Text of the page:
“Listen to its music, the great symphony created the loading and unloading of grain, the banging of the steel cables, the noise of the winches and the chatter between tugboats and ocean liners” Adrien Hébert, on the Port of Montreal.

Adrien Hébert was born in Paris, France on April 12, 1890. He was the son of sculptor Louis-Philippe Hébert and of Maria-Emma-Cordélia Roy. His childhood was spent as much in Canada as in France as his father was commissioned to create a series of bronze sculptures to adorn the facade of the Parliament Buildings in Quebec City. From 1902 to 1911, he attended Montreal's Conseil des arts et manufactures, taking courses from Edmond Dyonnet, Joseph-Charles Franchere and Joseph Saint-Charles; then at the Art Association of Montreal under William Brymner. At the age of 21, he went back to Paris with his father and enrolled in the École des beaux-arts. Hébert returned to Montreal in 1914 and began teaching at the Conseil des Arts et Manufactures. In 1917, he took possession of a studio, which had belonged to Canadian painter Napoleon Bourassa. From 1917 until 1954 he gave drawing classes at the Catholic School Board of Montreal.

 

In 1909, Adrien Hébert exhibited for the first time at the Art Association of Montreal's Spring Exhibition, and continued to do so regularly until 1954. From 1910 to 1960 his paintings were shown at the annual exhibitions of the Royal Canadian Academy of the Arts. In 1916, Hébert mounted a show at the Saint-Sulpice Library in Montreal with his brother, sculptor Henri Hébert (1884-1950). In 1919, he had a second exhibition at the Cercle Universitaire in Montreal. In 1922, Hébert went back to Paris where he started experimenting with engravings. He returned to Canada in late summer of 1923 with about forty canvases, twenty-eight of which were exhibited at La Bibliotheque Saint-Sulpice.

 

In the 1920s, Hébert developed an interest in painting the city of Montreal and its harbour. He produced paintings which depicted metropolitan streets, often those close to his studio on Rue Sainte-Julie. His paintings depicted images of pedestrians coming and going and of cars and trams travelling down rain-wet roadways or snow-swept streets. He was very taken with the harbour of Montreal - the ships discharging cargo and the dockers working, the beauty of the harbour's architecture exemplified in the huge grain silos and in the footbridges connecting the wharves.

 

In 1931, he exhibited twenty canvases representing his favourite subjects at the Galerie A. Barreiro in Paris. That same year the City of Montreal commissioned him to do a large-scale historical work on the topic of Jacques Cartier arriving at Hochelaga in 1535.

 

In 1932, Hébert was made an Associate of the Royal Canadian Academy. He exhibited at Eaton's in Montreal in 1934, and in 1936 won the Jessie Dow Prize at the Spring Exhibition of the Art Association of Montreal. In 1937, Hébert was named Vice-President of the Arts Club of Montreal and the following year was made President. He became a member of the Montreal Pen and Pencil Club in 1939. In 1941, he was awarded his second Jessie Dow Prize at the Spring Exhibition of the Art Association of Montreal. In 1941, he was made a full member of the Royal Canadian Academy. In 1953, he was awarded his third Jessie Dow Prize by the Art Association of Montreal for his canvas S.S. Empress of Canada.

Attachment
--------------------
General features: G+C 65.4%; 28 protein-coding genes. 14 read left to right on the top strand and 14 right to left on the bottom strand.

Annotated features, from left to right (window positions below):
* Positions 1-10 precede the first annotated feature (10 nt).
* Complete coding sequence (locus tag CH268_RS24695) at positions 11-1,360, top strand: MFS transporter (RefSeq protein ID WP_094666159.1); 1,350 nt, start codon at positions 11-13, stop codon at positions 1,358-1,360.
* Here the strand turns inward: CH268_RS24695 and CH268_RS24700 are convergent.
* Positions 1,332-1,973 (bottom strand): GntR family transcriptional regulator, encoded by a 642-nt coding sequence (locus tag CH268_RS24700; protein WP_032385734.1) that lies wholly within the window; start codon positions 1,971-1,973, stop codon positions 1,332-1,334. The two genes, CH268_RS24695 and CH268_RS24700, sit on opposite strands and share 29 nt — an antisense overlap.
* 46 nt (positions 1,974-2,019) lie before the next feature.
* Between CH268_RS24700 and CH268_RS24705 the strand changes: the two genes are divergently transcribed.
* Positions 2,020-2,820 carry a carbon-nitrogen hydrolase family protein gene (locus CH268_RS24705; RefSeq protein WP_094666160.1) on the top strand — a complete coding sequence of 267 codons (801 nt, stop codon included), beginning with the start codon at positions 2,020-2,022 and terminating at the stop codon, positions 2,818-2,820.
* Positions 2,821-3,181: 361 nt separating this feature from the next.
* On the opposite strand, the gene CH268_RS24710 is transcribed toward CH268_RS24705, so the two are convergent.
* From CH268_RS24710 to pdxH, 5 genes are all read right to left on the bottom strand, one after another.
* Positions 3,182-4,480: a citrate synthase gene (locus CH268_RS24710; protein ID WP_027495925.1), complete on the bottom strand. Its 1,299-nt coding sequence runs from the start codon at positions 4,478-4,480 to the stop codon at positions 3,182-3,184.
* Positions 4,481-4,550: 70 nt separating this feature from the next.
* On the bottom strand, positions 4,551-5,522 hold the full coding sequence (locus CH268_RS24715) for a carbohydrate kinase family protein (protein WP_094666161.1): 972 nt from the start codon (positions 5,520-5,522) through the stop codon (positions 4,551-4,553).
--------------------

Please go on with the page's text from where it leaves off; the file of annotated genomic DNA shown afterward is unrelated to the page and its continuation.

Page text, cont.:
Adrien Hébert died in Montreal at the age of 77. One month after his death, Mayor Jean Drapeau presented one of his Port of Montreal scenes to General Charles de Gaulle on the occasion of the latter's visit to Expo 67. In 1971, the National Gallery of Canada organized and toured an exhibition entitled Adrien Hebert, Thirty Years of His Work, and in the summer of 1993, the Musée du Québec commemorated Hébert with an exhibition dedicated to his art.

 

Collections:

National Gallery of Canada (Ottawa)

Montreal Museum of Fine Arts (Montreal)

Musée National des Beaux-Arts du Québec (Quebec City)

Musée d’Art de Joliette (Joliette, QC)

Musée d’Art Contemporain de Montréal (Montreal)

Musée de la Civilisation (Quebec City)

Musée des Beaux-Arts de Sherbrooke (Sherbrooke)

Musée de Nîmes (Nîmes, France)

Musée Le Havre (Le Havre, France)

Art Gallery of Ontario (Toronto)

Art Gallery of Hamilton (Hamilton, ON)

Edmonton Art Gallery (Edmonton, AB)

The Robert McLaughlin Gallery (Oshawa, ON)

McMichael Canadian Art Collection (Kleinburg, ON)

Musée de Lachine (Lachine, QC)

Musée Laurier (Victoriaville, QC)

Musée Louis-Hémon (Péribonka, QC)

Musée Marguerite Bourgeoys (Montreal)

Library and Archives Canada (Ottawa, ON)

Musée des Hospitalières de L’Hôtel-Dieu de Montréal (Montreal)

Musée des Ursulines de Trois-Rivières (Trois-Rivières, QC)

Musée du Château Ramezay (Montreal)

La Pulperie de Chicoutimi (Chicoutimi, QC)

Concordia University (Montreal)

Université de Montréal (Montreal)

Power Corporation of Canada (Montreal)

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  • <span class=%22title%22>Patinage au parc Lafontaine, Montréal<span class=%22title_comma%22>, </span></span><span class=%22year%22>1936 (circa)</span> Patinage au parc Lafontaine, Montréal, 1936 (circa)
    Oil on canvas - Huile sur toile
    26 3/4 x 37 1/4 in
    67.9 x 94.6 cm
  • <span class=%22title%22>Port de Montréal<span class=%22title_comma%22>, </span></span><span class=%22year%22>1929</span> Port de Montréal, 1929
    Oil on canvas - Huile sur toile
    23 x 34 in
    58.4 x 86.4 cm